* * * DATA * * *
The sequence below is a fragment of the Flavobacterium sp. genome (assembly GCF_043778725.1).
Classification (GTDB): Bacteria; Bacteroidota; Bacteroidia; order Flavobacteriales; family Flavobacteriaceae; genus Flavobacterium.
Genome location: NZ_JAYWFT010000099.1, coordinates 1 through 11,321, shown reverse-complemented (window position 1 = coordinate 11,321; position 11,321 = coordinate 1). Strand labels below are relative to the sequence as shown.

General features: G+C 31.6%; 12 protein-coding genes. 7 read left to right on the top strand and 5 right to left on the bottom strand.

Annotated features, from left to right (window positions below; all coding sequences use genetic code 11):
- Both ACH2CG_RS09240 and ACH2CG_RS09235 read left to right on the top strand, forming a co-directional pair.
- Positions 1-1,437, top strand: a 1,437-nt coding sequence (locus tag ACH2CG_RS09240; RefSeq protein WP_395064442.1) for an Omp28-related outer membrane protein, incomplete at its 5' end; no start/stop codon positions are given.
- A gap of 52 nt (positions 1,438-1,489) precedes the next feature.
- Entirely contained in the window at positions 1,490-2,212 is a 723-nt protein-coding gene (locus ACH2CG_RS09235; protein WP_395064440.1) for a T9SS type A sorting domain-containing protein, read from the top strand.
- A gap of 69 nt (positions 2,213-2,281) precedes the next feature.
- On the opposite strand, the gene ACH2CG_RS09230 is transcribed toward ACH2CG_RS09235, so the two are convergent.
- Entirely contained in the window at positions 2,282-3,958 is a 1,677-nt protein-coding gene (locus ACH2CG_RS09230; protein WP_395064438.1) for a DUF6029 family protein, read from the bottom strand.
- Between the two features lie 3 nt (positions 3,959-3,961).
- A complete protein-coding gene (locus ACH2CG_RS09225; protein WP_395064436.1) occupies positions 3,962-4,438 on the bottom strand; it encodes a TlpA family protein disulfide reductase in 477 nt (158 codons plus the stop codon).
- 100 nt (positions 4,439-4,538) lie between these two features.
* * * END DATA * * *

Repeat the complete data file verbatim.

The sequence below is a fragment of the Flavobacterium sp. genome (assembly GCF_043778725.1).
Classification (GTDB): Bacteria; Bacteroidota; Bacteroidia; order Flavobacteriales; family Flavobacteriaceae; genus Flavobacterium.
Genome location: NZ_JAYWFT010000099.1, coordinates 1 through 11,321, shown reverse-complemented (window position 1 = coordinate 11,321; position 11,321 = coordinate 1). Strand labels below are relative to the sequence as shown.

General features: G+C 31.6%; 12 protein-coding genes. 7 read left to right on the top strand and 5 right to left on the bottom strand.

Annotated features, from left to right (window positions below; all coding sequences use genetic code 11):
- Both ACH2CG_RS09240 and ACH2CG_RS09235 read left to right on the top strand, forming a co-directional pair.
- Positions 1-1,437, top strand: a 1,437-nt coding sequence (locus tag ACH2CG_RS09240; RefSeq protein WP_395064442.1) for an Omp28-related outer membrane protein, incomplete at its 5' end; no start/stop codon positions are given.
- A gap of 52 nt (positions 1,438-1,489) precedes the next feature.
- Entirely contained in the window at positions 1,490-2,212 is a 723-nt protein-coding gene (locus ACH2CG_RS09235; protein WP_395064440.1) for a T9SS type A sorting domain-containing protein, read from the top strand.
- A gap of 69 nt (positions 2,213-2,281) precedes the next feature.
- On the opposite strand, the gene ACH2CG_RS09230 is transcribed toward ACH2CG_RS09235, so the two are convergent.
- Entirely contained in the window at positions 2,282-3,958 is a 1,677-nt protein-coding gene (locus ACH2CG_RS09230; protein WP_395064438.1) for a DUF6029 family protein, read from the bottom strand.
- Between the two features lie 3 nt (positions 3,959-3,961).
- A complete protein-coding gene (locus ACH2CG_RS09225; protein WP_395064436.1) occupies positions 3,962-4,438 on the bottom strand; it encodes a TlpA family protein disulfide reductase in 477 nt (158 codons plus the stop codon).
- 100 nt (positions 4,439-4,538) lie between these two features.